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Review of Feynman’s Path Integral in Quantum Statistics: from the Molecular Schrödinger Equation to Kleinert’s Variational Perturbation Theory

Published online by Cambridge University Press:  03 June 2015

Kin-Yiu Wong
Affiliation:
Department of Physics, High Performance Cluster Computing Centre, Institute of Computational and Theoretical Studies, Hong Kong Baptist University, 224 Waterloo Road, Kowloon Tong, Hong Kong Institute of Research and Continuing Education, Hong Kong Baptist University (Shenzhen)
Corresponding

Abstract

Feynman’s path integral reformulates the quantum Schrödinger differential equation to be an integral equation. It has been being widely used to compute internuclear quantum-statistical effects on many-body molecular systems. In this Review, the molecular Schrödinger equation will first be introduced, together with the Born-Oppenheimer approximation that decouples electronic and internuclear motions. Some effective semiclassical potentials, e.g., centroid potential, which are all formulated in terms of Feynman’s path integral, will be discussed and compared. These semiclassical potentials can be used to directly calculate the quantum canonical partition function without individual Schrödinger’s energy eigenvalues. As a result, path integrations are conventionally performed with Monte Carlo and molecular dynamics sampling techniques. To complement these techniques, we will examine how Kleinert’s variational perturbation (KP) theory can provide a complete theoretical foundation for developing non-sampling/non-stochastic methods to systematically calculate centroid potential. To enable the powerful KP theory to be practical for many-body molecular systems, we have proposed a new path-integral method: automated integration-free path-integral (AIF-PI) method. Due to the integration-free and computationally inexpensive characteristics of our AIF-PI method, we have used it to perform ab initio path-integral calculations of kinetic isotope effects on proton-transfer and RNA-related phosphoryl-transfer chemical reactions. The computational procedure of using our AIF-PI method, along with the features of our new centroid path-integral theory at the minimum of the absolute-zero energy (AMAZE), are also highlighted in this review.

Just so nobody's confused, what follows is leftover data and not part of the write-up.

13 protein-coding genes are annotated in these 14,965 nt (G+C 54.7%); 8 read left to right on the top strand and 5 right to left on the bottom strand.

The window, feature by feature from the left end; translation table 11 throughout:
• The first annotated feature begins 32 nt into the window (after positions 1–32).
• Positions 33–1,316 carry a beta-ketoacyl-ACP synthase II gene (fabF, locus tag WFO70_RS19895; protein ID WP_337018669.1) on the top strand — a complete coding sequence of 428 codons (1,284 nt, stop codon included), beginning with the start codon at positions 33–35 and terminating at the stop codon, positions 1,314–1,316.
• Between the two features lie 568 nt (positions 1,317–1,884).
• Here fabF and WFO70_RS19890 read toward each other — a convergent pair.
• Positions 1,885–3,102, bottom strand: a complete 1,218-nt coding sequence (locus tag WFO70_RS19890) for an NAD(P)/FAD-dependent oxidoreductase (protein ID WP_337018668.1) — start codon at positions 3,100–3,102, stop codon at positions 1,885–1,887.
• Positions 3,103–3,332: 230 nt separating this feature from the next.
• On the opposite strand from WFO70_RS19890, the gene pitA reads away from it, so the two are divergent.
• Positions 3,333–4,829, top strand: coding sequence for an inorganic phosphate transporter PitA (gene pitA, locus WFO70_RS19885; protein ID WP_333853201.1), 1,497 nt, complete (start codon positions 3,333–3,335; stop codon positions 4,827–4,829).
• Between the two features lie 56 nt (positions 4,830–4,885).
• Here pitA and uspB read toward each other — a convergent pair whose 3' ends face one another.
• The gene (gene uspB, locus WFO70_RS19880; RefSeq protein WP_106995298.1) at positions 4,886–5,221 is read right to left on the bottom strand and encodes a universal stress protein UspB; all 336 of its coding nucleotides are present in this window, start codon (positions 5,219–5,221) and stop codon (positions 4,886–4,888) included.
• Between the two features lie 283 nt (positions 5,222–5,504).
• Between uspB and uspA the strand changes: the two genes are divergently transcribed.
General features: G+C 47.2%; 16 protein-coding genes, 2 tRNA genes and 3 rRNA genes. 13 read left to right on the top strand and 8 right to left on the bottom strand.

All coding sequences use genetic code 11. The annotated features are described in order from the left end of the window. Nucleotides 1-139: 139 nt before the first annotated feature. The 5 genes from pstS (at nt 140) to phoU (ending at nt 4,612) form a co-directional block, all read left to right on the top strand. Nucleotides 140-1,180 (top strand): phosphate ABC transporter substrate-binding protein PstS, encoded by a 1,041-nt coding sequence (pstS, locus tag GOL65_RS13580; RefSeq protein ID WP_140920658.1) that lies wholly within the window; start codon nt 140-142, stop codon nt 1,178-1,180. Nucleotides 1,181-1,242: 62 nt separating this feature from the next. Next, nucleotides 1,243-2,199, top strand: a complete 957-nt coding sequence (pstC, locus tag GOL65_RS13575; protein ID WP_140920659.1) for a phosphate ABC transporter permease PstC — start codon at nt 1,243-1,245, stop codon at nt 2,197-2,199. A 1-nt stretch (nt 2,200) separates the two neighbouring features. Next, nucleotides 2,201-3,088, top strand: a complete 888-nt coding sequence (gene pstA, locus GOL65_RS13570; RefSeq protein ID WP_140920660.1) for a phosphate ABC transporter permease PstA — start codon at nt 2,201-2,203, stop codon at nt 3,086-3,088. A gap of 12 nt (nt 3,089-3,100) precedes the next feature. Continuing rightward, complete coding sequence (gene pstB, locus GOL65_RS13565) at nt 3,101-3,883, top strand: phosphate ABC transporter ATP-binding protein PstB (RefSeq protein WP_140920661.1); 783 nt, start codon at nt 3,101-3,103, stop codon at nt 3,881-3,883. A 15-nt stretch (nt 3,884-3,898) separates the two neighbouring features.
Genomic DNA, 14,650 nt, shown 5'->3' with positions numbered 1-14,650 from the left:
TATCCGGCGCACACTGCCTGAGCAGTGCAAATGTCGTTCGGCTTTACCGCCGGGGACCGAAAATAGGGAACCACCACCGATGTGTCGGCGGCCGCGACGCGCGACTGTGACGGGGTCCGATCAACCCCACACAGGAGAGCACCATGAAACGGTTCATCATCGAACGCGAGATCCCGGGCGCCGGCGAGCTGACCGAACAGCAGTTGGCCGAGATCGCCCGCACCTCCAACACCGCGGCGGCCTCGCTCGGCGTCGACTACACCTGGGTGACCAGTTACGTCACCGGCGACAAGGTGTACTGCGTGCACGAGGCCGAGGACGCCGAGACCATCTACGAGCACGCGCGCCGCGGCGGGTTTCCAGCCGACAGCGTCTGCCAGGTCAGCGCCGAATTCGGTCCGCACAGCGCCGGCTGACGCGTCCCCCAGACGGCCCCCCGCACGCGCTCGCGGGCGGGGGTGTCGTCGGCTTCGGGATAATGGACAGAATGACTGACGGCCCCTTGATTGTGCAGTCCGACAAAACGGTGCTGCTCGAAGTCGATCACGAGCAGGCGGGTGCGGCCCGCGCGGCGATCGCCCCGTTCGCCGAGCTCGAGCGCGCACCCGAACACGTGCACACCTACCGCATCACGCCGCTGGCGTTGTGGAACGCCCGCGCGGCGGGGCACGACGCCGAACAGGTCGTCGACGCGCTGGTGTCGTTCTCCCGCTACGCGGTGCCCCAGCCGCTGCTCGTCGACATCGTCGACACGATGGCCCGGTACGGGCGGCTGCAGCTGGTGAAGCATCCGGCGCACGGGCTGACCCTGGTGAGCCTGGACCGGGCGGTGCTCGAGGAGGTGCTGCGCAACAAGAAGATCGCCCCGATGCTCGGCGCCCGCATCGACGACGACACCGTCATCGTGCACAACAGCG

Type
Review Article
Copyright
Copyright © Global Science Press Limited 2014

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